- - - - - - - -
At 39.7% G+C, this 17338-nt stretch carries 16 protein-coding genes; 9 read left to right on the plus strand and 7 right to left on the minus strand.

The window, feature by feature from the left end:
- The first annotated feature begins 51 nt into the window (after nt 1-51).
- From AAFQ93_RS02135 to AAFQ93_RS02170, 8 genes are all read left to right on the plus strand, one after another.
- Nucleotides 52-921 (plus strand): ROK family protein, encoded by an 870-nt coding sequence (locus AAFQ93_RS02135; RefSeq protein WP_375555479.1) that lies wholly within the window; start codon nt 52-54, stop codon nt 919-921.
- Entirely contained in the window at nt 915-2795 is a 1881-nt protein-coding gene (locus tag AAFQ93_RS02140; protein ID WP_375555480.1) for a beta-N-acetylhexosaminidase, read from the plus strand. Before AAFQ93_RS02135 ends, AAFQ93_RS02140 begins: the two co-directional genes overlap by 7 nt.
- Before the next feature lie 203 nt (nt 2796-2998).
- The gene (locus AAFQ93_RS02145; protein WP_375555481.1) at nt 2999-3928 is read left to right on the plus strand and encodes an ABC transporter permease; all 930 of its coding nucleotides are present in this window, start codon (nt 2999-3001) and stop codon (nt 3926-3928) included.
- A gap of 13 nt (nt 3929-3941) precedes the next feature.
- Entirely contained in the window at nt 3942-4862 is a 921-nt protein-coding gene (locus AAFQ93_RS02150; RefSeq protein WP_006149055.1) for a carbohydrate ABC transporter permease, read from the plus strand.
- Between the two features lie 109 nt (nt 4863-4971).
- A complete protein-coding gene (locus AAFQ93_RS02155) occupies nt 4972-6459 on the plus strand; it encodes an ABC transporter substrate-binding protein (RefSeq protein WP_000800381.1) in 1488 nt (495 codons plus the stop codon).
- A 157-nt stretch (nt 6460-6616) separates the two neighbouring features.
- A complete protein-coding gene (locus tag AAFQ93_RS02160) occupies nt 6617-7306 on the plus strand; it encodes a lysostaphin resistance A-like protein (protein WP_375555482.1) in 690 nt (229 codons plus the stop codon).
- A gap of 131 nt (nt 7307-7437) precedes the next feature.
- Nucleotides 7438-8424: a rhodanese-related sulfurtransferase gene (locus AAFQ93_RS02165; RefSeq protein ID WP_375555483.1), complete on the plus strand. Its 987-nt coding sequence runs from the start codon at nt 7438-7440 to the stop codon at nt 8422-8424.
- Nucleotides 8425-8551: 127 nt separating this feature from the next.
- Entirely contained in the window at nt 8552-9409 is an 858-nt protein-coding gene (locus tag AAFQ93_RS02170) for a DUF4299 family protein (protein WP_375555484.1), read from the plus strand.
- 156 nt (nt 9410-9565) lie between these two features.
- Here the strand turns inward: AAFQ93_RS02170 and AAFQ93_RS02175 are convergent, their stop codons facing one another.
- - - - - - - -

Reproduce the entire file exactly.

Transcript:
At 39.7% G+C, this 17338-nt stretch carries 16 protein-coding genes; 9 read left to right on the plus strand and 7 right to left on the minus strand.

The window, feature by feature from the left end:
- The first annotated feature begins 51 nt into the window (after nt 1-51).
- From AAFQ93_RS02135 to AAFQ93_RS02170, 8 genes are all read left to right on the plus strand, one after another.
- Nucleotides 52-921 (plus strand): ROK family protein, encoded by an 870-nt coding sequence (locus AAFQ93_RS02135; RefSeq protein WP_375555479.1) that lies wholly within the window; start codon nt 52-54, stop codon nt 919-921.
- Entirely contained in the window at nt 915-2795 is a 1881-nt protein-coding gene (locus tag AAFQ93_RS02140; protein ID WP_375555480.1) for a beta-N-acetylhexosaminidase, read from the plus strand. Before AAFQ93_RS02135 ends, AAFQ93_RS02140 begins: the two co-directional genes overlap by 7 nt.
- Before the next feature lie 203 nt (nt 2796-2998).
- The gene (locus AAFQ93_RS02145; protein WP_375555481.1) at nt 2999-3928 is read left to right on the plus strand and encodes an ABC transporter permease; all 930 of its coding nucleotides are present in this window, start codon (nt 2999-3001) and stop codon (nt 3926-3928) included.
- A gap of 13 nt (nt 3929-3941) precedes the next feature.
- Entirely contained in the window at nt 3942-4862 is a 921-nt protein-coding gene (locus AAFQ93_RS02150; RefSeq protein WP_006149055.1) for a carbohydrate ABC transporter permease, read from the plus strand.
- Between the two features lie 109 nt (nt 4863-4971).
- A complete protein-coding gene (locus AAFQ93_RS02155) occupies nt 4972-6459 on the plus strand; it encodes an ABC transporter substrate-binding protein (RefSeq protein WP_000800381.1) in 1488 nt (495 codons plus the stop codon).
- A 157-nt stretch (nt 6460-6616) separates the two neighbouring features.
- A complete protein-coding gene (locus tag AAFQ93_RS02160) occupies nt 6617-7306 on the plus strand; it encodes a lysostaphin resistance A-like protein (protein WP_375555482.1) in 690 nt (229 codons plus the stop codon).
- A gap of 131 nt (nt 7307-7437) precedes the next feature.
- Nucleotides 7438-8424: a rhodanese-related sulfurtransferase gene (locus AAFQ93_RS02165; RefSeq protein ID WP_375555483.1), complete on the plus strand. Its 987-nt coding sequence runs from the start codon at nt 7438-7440 to the stop codon at nt 8422-8424.
- Nucleotides 8425-8551: 127 nt separating this feature from the next.
- Entirely contained in the window at nt 8552-9409 is an 858-nt protein-coding gene (locus tag AAFQ93_RS02170) for a DUF4299 family protein (protein WP_375555484.1), read from the plus strand.
- 156 nt (nt 9410-9565) lie between these two features.
- Here the strand turns inward: AAFQ93_RS02170 and AAFQ93_RS02175 are convergent, their stop codons facing one another.